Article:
Quality Improvement Initiatives in Inflammatory Bowel Disease

  • Sameer K. Berry
  • Corey A. Siegel
  • Gil Y. MelmedEmail author
Inflammatory Bowel Disease (S Hanauer, Section Editor)
Part of the following topical collections:
  1. Topical Collection on Inflammatory Bowel Disease


Purpose of Review

This article serves as an overview of several quality improvement initiatives in inflammatory bowel disease (IBD).

Recent Findings

IBD is associated with significant variation in care, suggesting poor quality of care. There have been several efforts to improve the quality of care for patients with IBD. Quality improvement (QI) initiatives in IBD are intended to be patient-centric, improve outcomes for individuals and populations, and reduce costs—all consistent with “the triple aim” put forth by the Institute for Healthcare Improvement (IHI).


Current QI initiatives include the development of quality measure sets to standardize processes and outcomes, learning health systems to foster collaborative improvement, and patient-centered medical homes specific to patients with IBD in shared risk models of care. Some of these programs have demonstrated early success in improving patient outcomes, reducing costs, improving patient satisfaction, and facilitating patient engagement. However, further studies are needed to evaluate and compare the effects of these programs over time on clinical outcomes in order to demonstrate long-term value and sustainability.


Gastroenterology Inflammatory bowel disease Quality improvement Quality measures Learning health system Specialty medical home 


Compliance with Ethical Standards

Conflict of Interest

Gil Melmed and Corey Siegel serve as co-chairs of the Crohn’s & Colitis Foundation of America’s Quality of Care committee and are co-Principal Investigators of IBD Qorus.

Sameer Berry declares no conflict of interest.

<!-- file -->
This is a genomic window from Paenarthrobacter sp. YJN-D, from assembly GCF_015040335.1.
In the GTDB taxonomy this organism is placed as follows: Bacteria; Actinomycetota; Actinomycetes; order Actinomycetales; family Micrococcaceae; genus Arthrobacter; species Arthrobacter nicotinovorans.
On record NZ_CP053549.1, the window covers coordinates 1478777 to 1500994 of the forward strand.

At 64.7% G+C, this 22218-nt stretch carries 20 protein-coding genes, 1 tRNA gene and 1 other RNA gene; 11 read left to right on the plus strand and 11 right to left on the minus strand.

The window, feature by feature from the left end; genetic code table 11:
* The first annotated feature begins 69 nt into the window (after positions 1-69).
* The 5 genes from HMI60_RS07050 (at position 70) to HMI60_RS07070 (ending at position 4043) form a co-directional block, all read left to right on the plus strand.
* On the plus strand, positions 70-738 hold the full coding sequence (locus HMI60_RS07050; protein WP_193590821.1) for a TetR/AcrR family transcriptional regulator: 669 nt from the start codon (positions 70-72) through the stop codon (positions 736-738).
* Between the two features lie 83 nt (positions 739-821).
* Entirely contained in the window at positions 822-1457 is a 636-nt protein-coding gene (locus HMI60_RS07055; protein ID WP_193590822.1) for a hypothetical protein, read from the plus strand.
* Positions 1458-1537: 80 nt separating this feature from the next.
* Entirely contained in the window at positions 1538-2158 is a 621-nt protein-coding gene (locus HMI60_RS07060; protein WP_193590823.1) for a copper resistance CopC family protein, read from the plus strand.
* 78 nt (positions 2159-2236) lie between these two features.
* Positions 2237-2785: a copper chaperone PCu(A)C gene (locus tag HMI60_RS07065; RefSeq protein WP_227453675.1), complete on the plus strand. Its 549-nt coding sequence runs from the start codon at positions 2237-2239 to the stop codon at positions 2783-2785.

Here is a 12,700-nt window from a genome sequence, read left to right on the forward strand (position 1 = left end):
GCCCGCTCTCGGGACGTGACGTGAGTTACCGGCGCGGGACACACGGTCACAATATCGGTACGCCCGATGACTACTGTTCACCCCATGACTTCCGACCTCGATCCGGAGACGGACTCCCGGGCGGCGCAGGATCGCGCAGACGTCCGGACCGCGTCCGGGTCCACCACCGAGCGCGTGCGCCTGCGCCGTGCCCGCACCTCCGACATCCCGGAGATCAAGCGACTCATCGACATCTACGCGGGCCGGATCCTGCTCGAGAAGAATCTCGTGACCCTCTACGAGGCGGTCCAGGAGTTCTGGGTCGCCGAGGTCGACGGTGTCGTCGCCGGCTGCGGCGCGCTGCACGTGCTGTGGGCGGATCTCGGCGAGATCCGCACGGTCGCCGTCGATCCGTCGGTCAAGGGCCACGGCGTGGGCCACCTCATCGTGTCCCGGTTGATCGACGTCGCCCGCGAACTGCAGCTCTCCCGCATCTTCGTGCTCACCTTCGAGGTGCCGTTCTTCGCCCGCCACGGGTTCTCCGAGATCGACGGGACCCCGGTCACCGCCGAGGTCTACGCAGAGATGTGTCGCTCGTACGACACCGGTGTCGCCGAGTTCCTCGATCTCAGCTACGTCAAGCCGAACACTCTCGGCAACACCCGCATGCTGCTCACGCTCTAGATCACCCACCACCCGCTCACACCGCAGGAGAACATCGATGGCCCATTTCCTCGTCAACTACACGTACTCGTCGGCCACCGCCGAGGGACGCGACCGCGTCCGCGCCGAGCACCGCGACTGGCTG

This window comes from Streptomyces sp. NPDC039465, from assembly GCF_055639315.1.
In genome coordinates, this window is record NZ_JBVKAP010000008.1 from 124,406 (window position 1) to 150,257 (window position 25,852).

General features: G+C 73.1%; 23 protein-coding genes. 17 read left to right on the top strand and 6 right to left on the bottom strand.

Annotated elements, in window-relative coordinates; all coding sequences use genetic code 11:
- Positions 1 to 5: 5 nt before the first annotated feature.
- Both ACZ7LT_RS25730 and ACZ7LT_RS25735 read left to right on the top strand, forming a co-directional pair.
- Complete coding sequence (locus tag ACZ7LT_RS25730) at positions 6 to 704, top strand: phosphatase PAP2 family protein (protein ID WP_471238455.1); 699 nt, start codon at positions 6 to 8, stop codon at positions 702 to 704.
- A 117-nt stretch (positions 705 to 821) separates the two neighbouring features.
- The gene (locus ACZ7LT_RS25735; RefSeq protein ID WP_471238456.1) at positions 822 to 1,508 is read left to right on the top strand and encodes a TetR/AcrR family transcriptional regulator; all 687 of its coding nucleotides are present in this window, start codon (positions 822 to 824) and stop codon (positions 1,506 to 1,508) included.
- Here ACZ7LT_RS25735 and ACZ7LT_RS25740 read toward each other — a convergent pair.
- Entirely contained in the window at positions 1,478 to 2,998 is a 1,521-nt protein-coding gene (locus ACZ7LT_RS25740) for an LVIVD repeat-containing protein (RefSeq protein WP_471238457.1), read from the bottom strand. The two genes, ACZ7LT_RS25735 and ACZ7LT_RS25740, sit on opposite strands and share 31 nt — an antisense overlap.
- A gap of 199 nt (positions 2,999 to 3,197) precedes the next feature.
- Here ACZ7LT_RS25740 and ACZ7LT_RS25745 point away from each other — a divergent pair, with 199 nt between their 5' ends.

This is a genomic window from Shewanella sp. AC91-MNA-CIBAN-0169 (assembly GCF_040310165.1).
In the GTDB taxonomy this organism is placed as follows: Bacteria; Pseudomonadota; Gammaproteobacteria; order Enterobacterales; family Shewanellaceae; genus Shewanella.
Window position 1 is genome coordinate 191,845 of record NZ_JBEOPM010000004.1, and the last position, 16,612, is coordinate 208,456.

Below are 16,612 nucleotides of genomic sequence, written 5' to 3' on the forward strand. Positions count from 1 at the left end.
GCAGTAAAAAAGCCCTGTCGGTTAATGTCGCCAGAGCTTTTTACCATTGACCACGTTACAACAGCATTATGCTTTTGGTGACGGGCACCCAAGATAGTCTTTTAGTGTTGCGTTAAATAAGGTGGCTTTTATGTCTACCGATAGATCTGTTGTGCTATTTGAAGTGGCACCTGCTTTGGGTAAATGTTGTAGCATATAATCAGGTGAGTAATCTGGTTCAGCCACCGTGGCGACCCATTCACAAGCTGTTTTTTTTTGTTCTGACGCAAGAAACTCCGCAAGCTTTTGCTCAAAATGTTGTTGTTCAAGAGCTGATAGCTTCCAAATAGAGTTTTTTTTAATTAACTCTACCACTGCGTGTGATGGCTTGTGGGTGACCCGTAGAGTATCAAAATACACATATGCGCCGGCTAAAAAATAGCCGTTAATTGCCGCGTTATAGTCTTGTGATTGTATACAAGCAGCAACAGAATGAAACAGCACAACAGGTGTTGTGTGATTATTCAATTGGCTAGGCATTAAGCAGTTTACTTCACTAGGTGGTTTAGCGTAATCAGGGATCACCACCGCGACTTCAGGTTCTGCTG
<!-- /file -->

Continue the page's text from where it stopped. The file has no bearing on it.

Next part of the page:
Gil Melmed reports honoraria received from Abbvie, Celgene, Janssen, Pfizer, Takeda, Samsung Bioepis and UCB as a consultant; and grant from Prometheus.

Corey Siegel reports honoraria received from Abbvie, Amgen, Celgene, Lilly, Janssen, Sandoz, Pfizer, Prometheus, Takeda, and UCB as a consultant; grants or grants pending from CCFA, AHRQ (1R01HS021747-01), Abbvie, Janssen, Pfizer, and Takeda; fees paid by American Regent, Abbvie, Janssen, Pfizer, and Takeda for speaking for CME programs; and patents by for a “System and Method of Communicating Predicted Medical Outcomes,” filed 3/34/10, by Dartmouth-Hitchcock Medical Center and Cedars-Sinai Medical Center. Dr. Siegel is an inventor.

Human and Animal Rights and Informed Consent

This article does not contain any studies with human or animal subjects performed by any of the authors.


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Copyright information

© Springer Science+Business Media, LLC 2017

Authors and Affiliations

  • Sameer K. Berry
    • 1
  • Corey A. Siegel
    • 2
  • Gil Y. Melmed
    • 1
    • 3
    Email author
  1. 1.Department of MedicineCedars-Sinai Medical CenterLos AngelesUSA
  2. 2.Department of MedicineDartmouth-Hitchcock Medical CenterLebanonUSA
  3. 3.Inflammatory Bowel Disease CenterLos AngelesUSA

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